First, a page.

For all of these reasons, for the director of the COGCC to say something like this is totally unacceptable. It reveals a contempt for public concerns about the issue Lepore regulates, wholly contrary to his mandate to protect and serve the people of the state of Colorado. And like his boss, a terse acknowledgement on the opposite side of the state in a small-market newspaper that he was wrong to do so is not enough.


2 thoughts on “Regulator, Regulate Thyself

  1. Just like so many things in politics today, it's hard to journey through the trickery and get to the root of the discussion we should be having. 

    I watch one faction [the frack-at-any-cost crowd] paint this is an 'us v. them' aka elite, out-of-touch liberals v. the residents of the 51st state.  All the while, said residents are quarantined in their house with their children and elderly relatives because of ozone alerts, simultaneously raising their fists and yelling, 'hell, yeah!'.

    With my rural Colorado hat on, I see the many good jobs my friends enjoy in the industry.  No one wants to take that away from them.  But the industry has painted it that way.  And my friends believe the liberals are coming after their jobs.  Gas production is a huge part of Yuma County's assessed valuation – we live and die by gas production and the Henry Hub.  The discussion we should be having here is how we start setting the stage for the next frontier of energy production [wind in our case] so that we can be ramping up that tax base while our gas fields play themselves out.

    With my state citizen hat on, I'm not happy about the fact we have a severance tax that is half the rate of Wyoming and New Mexico; I'm not happy that there will be no 'rainy day' or 'education' fund ala Wyoming when these fields have been mined and the industry players have packed up their toys and left the state.  And from this same perspecitve, wouldn't I rather have half the wells producing gas at $5 mcf than twice that many at half the price?  These precious, state resources should be properly extracted and accounted for to the benefit of both the state's citizens and the industry.  The gas reserves aren't going to magically disappear if you don't mine them to extinction in this decade.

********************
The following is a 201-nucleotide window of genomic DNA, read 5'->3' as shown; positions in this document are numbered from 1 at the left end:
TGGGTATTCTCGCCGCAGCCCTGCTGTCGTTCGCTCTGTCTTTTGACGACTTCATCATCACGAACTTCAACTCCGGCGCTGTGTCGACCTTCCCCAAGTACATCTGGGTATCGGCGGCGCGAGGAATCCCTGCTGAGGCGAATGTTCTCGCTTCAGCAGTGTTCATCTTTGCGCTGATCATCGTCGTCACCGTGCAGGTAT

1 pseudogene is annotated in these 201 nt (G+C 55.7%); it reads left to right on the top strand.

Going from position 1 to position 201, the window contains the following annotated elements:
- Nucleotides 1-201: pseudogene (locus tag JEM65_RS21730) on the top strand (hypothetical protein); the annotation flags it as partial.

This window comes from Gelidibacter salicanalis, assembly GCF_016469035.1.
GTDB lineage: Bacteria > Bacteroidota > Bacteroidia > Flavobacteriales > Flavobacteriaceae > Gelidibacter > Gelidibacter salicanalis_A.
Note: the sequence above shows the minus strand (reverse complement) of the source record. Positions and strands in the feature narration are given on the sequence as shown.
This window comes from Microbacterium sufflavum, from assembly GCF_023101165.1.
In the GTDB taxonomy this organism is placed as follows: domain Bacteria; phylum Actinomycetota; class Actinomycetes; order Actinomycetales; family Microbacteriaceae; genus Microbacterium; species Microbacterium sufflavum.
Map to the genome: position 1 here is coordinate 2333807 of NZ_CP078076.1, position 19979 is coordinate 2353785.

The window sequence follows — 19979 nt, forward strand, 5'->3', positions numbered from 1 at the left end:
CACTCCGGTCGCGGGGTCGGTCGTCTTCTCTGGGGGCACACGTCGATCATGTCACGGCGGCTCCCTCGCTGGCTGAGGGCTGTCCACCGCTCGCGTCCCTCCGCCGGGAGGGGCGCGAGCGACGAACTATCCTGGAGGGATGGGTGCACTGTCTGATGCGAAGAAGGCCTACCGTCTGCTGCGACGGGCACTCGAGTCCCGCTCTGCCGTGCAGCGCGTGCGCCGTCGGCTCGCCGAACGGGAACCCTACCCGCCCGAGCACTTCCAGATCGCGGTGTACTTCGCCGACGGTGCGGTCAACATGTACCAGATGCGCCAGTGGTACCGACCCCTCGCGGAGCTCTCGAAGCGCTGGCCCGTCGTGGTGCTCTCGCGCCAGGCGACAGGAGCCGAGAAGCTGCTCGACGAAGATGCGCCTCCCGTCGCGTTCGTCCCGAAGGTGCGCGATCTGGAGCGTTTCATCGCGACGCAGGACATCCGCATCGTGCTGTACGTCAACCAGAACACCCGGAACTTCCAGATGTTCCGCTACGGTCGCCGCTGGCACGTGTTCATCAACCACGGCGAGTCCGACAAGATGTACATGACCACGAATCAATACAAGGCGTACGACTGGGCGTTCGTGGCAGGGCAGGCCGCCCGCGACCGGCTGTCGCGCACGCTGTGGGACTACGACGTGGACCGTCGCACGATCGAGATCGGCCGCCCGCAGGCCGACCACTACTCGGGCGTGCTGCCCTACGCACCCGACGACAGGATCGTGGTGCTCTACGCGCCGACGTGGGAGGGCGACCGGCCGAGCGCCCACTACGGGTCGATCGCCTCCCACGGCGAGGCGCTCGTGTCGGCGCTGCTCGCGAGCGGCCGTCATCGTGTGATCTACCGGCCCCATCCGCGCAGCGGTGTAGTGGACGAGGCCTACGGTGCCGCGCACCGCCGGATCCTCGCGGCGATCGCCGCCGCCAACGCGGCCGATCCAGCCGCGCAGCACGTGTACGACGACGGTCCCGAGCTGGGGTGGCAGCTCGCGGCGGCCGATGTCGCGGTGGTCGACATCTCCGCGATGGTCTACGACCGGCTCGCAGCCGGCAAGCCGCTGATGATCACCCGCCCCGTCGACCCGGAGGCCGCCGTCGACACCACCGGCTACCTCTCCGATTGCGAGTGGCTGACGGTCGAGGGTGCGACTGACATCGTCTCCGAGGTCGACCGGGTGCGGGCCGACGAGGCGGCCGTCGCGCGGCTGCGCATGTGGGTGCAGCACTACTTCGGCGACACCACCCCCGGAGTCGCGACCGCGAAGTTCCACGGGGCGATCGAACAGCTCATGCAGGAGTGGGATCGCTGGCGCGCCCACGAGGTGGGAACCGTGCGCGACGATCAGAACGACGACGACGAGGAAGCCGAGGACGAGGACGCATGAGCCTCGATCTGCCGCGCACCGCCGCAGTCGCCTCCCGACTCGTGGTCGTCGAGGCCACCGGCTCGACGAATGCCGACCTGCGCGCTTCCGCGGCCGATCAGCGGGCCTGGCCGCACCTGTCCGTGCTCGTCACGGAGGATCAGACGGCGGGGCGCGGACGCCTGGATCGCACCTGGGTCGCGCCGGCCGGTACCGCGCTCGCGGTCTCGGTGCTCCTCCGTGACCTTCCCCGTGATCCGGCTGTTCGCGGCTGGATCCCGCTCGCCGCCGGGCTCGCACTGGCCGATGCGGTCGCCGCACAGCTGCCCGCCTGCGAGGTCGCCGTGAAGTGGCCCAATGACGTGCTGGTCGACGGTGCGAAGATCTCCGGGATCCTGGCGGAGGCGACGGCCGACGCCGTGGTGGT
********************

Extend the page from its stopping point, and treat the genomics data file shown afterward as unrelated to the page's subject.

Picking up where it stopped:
And please, Mr. Lepore, no one is builidng any more coal plants.  This discussion should be about 'balance'.  All anyone wants is transparency and accountability.  An adherence to science.  On one hand they want to assure me that they can tell us within a millimeter where there drill bit is located 10,000 feet below the surface.  On the other hand, the same crowd dismisses the industry's effect of fugitive emissions on the climate and personal health.  You want me to believe the science and accuracy of your technology – while you simultaneously dismiss the science of the atmosphere and other peripherals such as the ground cover/vegetative loss due to ozone and methane leakage? 

    There is a balance to be found.  IMHO, we haven't yet achieved 'balance'.